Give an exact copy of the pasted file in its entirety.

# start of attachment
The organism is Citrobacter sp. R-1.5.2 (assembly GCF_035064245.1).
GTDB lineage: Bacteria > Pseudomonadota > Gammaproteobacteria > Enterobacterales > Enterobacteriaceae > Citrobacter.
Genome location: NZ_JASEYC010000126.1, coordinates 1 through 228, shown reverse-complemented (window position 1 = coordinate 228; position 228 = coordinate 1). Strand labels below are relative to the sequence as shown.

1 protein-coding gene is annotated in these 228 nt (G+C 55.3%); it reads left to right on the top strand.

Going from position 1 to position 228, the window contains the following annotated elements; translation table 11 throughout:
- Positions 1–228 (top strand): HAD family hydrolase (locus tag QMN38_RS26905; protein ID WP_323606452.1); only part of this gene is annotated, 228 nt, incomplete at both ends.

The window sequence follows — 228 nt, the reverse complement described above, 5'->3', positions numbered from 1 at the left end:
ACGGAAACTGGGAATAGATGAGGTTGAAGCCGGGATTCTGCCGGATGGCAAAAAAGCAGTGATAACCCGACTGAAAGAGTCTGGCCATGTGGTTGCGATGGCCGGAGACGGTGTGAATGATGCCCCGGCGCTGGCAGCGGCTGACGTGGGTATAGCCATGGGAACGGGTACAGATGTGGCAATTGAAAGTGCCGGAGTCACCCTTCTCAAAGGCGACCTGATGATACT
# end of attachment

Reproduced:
The organism is Citrobacter sp. R-1.5.2 (assembly GCF_035064245.1).
GTDB lineage: Bacteria > Pseudomonadota > Gammaproteobacteria > Enterobacterales > Enterobacteriaceae > Citrobacter.
Genome location: NZ_JASEYC010000126.1, coordinates 1 through 228, shown reverse-complemented (window position 1 = coordinate 228; position 228 = coordinate 1). Strand labels below are relative to the sequence as shown.

1 protein-coding gene is annotated in these 228 nt (G+C 55.3%); it reads left to right on the top strand.

Going from position 1 to position 228, the window contains the following annotated elements; translation table 11 throughout:
- Positions 1–228 (top strand): HAD family hydrolase (locus tag QMN38_RS26905; protein ID WP_323606452.1); only part of this gene is annotated, 228 nt, incomplete at both ends.

The window sequence follows — 228 nt, the reverse complement described above, 5'->3', positions numbered from 1 at the left end:
ACGGAAACTGGGAATAGATGAGGTTGAAGCCGGGATTCTGCCGGATGGCAAAAAAGCAGTGATAACCCGACTGAAAGAGTCTGGCCATGTGGTTGCGATGGCCGGAGACGGTGTGAATGATGCCCCGGCGCTGGCAGCGGCTGACGTGGGTATAGCCATGGGAACGGGTACAGATGTGGCAATTGAAAGTGCCGGAGTCACCCTTCTCAAAGGCGACCTGATGATACT